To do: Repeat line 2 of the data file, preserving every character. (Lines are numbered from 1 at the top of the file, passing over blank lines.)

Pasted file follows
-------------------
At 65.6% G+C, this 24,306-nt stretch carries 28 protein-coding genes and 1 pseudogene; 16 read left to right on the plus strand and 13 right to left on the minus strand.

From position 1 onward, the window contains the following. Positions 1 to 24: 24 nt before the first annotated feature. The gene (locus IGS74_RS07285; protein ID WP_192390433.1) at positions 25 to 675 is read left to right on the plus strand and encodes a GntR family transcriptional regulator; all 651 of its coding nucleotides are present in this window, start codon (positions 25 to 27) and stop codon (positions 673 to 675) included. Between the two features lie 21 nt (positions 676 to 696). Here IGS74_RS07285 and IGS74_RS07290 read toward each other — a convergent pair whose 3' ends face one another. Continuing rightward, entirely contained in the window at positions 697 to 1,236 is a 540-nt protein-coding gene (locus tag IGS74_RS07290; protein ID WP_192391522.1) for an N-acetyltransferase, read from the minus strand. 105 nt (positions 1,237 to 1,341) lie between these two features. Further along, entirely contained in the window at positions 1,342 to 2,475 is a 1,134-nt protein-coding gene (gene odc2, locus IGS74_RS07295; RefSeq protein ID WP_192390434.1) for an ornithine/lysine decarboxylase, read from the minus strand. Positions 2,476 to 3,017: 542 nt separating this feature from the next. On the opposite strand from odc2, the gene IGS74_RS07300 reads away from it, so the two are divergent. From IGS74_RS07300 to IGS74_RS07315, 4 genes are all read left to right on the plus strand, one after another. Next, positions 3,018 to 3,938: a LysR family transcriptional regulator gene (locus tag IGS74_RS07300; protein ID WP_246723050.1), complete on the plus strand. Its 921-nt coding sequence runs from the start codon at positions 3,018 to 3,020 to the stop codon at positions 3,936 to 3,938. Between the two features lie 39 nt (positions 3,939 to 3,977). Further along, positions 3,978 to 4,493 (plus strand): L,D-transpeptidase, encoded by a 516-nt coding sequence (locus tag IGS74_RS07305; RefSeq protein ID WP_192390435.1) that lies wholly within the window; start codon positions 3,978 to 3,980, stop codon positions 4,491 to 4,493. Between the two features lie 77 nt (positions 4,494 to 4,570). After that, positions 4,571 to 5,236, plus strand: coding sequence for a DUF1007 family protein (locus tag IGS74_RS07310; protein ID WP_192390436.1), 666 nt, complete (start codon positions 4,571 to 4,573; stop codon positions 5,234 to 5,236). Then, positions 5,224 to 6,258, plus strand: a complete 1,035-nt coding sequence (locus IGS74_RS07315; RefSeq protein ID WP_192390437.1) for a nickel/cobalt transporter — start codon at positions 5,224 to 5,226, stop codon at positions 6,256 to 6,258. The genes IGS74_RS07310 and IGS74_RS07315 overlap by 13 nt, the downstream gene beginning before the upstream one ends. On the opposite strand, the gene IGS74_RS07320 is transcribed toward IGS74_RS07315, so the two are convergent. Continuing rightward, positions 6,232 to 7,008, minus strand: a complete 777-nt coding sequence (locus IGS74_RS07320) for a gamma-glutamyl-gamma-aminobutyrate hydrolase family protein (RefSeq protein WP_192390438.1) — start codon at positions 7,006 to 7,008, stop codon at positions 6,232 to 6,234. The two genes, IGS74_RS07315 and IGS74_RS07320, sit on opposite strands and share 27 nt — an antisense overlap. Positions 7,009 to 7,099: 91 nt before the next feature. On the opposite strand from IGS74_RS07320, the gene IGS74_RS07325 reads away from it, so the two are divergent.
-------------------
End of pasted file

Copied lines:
From position 1 onward, the window contains the following. Positions 1 to 24: 24 nt before the first annotated feature. The gene (locus IGS74_RS07285; protein ID WP_192390433.1) at positions 25 to 675 is read left to right on the plus strand and encodes a GntR family transcriptional regulator; all 651 of its coding nucleotides are present in this window, start codon (positions 25 to 27) and stop codon (positions 673 to 675) included. Between the two features lie 21 nt (positions 676 to 696). Here IGS74_RS07285 and IGS74_RS07290 read toward each other — a convergent pair whose 3' ends face one another. Continuing rightward, entirely contained in the window at positions 697 to 1,236 is a 540-nt protein-coding gene (locus tag IGS74_RS07290; protein ID WP_192391522.1) for an N-acetyltransferase, read from the minus strand. 105 nt (positions 1,237 to 1,341) lie between these two features. Further along, entirely contained in the window at positions 1,342 to 2,475 is a 1,134-nt protein-coding gene (gene odc2, locus IGS74_RS07295; RefSeq protein ID WP_192390434.1) for an ornithine/lysine decarboxylase, read from the minus strand. Positions 2,476 to 3,017: 542 nt separating this feature from the next. On the opposite strand from odc2, the gene IGS74_RS07300 reads away from it, so the two are divergent. From IGS74_RS07300 to IGS74_RS07315, 4 genes are all read left to right on the plus strand, one after another. Next, positions 3,018 to 3,938: a LysR family transcriptional regulator gene (locus tag IGS74_RS07300; protein ID WP_246723050.1), complete on the plus strand. Its 921-nt coding sequence runs from the start codon at positions 3,018 to 3,020 to the stop codon at positions 3,936 to 3,938. Between the two features lie 39 nt (positions 3,939 to 3,977). Further along, positions 3,978 to 4,493 (plus strand): L,D-transpeptidase, encoded by a 516-nt coding sequence (locus tag IGS74_RS07305; RefSeq protein ID WP_192390435.1) that lies wholly within the window; start codon positions 3,978 to 3,980, stop codon positions 4,491 to 4,493. Between the two features lie 77 nt (positions 4,494 to 4,570). After that, positions 4,571 to 5,236, plus strand: coding sequence for a DUF1007 family protein (locus tag IGS74_RS07310; protein ID WP_192390436.1), 666 nt, complete (start codon positions 4,571 to 4,573; stop codon positions 5,234 to 5,236). Then, positions 5,224 to 6,258, plus strand: a complete 1,035-nt coding sequence (locus IGS74_RS07315; RefSeq protein ID WP_192390437.1) for a nickel/cobalt transporter — start codon at positions 5,224 to 5,226, stop codon at positions 6,256 to 6,258. The genes IGS74_RS07310 and IGS74_RS07315 overlap by 13 nt, the downstream gene beginning before the upstream one ends. On the opposite strand, the gene IGS74_RS07320 is transcribed toward IGS74_RS07315, so the two are convergent. Continuing rightward, positions 6,232 to 7,008, minus strand: a complete 777-nt coding sequence (locus IGS74_RS07320) for a gamma-glutamyl-gamma-aminobutyrate hydrolase family protein (RefSeq protein WP_192390438.1) — start codon at positions 7,006 to 7,008, stop codon at positions 6,232 to 6,234. The two genes, IGS74_RS07315 and IGS74_RS07320, sit on opposite strands and share 27 nt — an antisense overlap. Positions 7,009 to 7,099: 91 nt before the next feature. On the opposite strand from IGS74_RS07320, the gene IGS74_RS07325 reads away from it, so the two are divergent.